A decent safety net would allow people to take greater risks for a longer time making bootstrapping a possibility. Financial regulation lowering the price of money would create incentives for investors to invest in national wealth rather than a fictional bubble. Finally, let all government research be available easily to everybody rather than sold quietly to big companies, many of whom sit on it as it threatens their market share. As one commenter pointed out computer OSs do this to drive development for their platform. The US should do it to drive innovation.

  12. Daniel says:


  13. Patrick Morris says:

    Why would you start a business when your prospective customers don’t have any money? Even Wal-Mart is in its 9th quarter of declining US revenues, with 10 or 20 million unemployed/under-employed customers. US corporations are sitting on $2 trillion of cash because there’s nowhere to invest it with any reasonable return because consumers don’t have money.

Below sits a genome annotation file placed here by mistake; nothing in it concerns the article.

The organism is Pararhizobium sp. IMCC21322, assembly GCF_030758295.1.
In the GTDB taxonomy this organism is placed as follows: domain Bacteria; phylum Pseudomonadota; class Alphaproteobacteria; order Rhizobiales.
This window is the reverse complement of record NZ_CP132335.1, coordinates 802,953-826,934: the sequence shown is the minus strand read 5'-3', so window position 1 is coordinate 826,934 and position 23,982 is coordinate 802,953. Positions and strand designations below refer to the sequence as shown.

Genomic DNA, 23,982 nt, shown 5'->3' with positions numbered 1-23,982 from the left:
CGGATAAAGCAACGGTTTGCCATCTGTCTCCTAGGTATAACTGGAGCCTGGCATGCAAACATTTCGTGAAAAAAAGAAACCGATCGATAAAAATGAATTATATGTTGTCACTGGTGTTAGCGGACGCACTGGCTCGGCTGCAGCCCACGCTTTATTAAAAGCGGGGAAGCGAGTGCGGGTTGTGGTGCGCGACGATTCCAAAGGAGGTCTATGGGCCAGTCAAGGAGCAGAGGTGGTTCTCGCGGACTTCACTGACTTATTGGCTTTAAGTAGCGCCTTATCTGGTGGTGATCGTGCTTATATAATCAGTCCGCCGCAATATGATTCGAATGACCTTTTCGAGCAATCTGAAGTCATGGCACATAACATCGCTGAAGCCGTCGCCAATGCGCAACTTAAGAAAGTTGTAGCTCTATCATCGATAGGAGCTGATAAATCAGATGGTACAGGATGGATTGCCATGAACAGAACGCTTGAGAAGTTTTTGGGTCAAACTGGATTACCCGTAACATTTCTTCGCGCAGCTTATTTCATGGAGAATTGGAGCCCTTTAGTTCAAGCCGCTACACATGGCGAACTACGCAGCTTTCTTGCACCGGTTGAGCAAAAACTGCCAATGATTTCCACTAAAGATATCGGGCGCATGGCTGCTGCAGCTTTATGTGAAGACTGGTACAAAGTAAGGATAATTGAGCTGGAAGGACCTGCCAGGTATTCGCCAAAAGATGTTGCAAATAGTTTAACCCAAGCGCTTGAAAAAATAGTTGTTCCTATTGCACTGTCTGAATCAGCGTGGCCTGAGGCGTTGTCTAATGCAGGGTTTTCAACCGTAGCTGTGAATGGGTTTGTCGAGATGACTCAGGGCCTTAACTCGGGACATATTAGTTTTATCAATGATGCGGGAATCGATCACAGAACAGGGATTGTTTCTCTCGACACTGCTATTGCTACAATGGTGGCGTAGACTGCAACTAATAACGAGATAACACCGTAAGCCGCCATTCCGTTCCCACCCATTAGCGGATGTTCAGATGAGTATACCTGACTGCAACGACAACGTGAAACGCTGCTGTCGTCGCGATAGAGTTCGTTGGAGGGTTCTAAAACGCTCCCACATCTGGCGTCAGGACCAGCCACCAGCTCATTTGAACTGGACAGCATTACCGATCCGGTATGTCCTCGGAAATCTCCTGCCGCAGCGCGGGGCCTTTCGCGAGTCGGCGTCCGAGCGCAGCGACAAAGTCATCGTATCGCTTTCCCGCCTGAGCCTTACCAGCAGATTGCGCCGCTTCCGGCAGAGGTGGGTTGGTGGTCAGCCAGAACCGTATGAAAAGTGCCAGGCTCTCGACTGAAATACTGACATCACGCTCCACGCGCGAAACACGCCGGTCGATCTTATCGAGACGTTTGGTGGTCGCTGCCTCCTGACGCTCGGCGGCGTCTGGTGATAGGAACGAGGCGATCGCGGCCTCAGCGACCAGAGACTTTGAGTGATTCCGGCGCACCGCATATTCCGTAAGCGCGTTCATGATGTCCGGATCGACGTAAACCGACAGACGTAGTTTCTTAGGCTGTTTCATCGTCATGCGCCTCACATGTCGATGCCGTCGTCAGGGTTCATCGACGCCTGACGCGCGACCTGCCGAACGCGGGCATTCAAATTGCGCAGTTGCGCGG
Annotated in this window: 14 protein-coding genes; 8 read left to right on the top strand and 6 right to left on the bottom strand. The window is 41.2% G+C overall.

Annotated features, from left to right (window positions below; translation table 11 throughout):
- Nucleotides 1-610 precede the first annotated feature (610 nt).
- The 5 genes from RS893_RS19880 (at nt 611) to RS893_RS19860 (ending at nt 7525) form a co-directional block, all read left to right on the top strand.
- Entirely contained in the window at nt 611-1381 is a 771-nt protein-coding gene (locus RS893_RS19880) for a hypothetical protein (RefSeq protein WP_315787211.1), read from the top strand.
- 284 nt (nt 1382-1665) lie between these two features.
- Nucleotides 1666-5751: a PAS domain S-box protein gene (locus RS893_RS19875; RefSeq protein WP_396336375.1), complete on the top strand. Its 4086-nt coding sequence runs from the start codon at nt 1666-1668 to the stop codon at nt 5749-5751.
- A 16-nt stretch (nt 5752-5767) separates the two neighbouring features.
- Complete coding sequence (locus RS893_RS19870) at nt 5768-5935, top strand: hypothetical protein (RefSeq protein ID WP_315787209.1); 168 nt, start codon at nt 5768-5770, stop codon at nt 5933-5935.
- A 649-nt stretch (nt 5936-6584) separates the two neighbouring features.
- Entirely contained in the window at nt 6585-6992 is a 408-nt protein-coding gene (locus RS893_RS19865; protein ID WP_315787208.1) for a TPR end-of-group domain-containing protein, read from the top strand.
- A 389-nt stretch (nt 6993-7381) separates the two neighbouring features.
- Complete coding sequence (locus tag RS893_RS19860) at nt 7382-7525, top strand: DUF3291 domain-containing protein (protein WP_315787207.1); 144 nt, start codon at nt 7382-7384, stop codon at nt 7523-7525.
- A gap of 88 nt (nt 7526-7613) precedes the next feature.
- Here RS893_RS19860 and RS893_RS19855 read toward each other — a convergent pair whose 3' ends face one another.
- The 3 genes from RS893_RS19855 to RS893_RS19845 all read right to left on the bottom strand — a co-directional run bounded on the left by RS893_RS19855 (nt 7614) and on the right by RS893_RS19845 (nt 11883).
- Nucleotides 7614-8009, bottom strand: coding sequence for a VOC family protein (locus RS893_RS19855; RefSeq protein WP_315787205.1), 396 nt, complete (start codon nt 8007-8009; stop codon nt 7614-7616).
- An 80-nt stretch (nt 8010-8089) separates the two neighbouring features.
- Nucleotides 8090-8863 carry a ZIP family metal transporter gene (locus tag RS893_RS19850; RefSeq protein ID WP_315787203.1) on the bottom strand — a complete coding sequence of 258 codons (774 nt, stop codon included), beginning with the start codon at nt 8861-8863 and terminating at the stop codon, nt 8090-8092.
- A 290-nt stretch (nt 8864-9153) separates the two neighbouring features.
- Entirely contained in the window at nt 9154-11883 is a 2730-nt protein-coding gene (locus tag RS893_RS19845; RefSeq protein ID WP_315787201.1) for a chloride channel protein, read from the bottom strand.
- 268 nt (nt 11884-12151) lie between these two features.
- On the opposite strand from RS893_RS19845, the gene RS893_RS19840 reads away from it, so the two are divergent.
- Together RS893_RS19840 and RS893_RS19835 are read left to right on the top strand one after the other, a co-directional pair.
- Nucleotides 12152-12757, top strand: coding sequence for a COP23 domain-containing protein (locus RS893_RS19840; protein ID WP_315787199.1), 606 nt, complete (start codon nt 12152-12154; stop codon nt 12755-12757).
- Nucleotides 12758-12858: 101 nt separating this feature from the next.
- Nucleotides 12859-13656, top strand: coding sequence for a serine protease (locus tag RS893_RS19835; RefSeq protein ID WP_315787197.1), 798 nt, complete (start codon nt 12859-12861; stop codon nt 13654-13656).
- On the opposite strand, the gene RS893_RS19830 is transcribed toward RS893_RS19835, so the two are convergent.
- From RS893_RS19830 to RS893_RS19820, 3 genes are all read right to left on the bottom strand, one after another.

Companies won’t hire because consumers aren’t spending. Consumers can’t spend because there are not enough jobs.

    The only entity that can break this Catch 22 situation is the US government, through massive hiring for public infrastructure. But the party of Grover Norquist would rather suffer an extended recession than agree to “socialism.”

    If you showed up at the emergency room with chest pains, you’s be pretty irritated if the doctor started lecturing you about diet and exercise. “Yoga’s real good for stress relief,” you hear as you’re grabbing your chest. You’d be asking for CPR, defibrillation, maybe a stent or bypass. Later, when there’s enough blood flow to keep your heart muscle and brain tissue alive, you promise to improve your diet and exercise.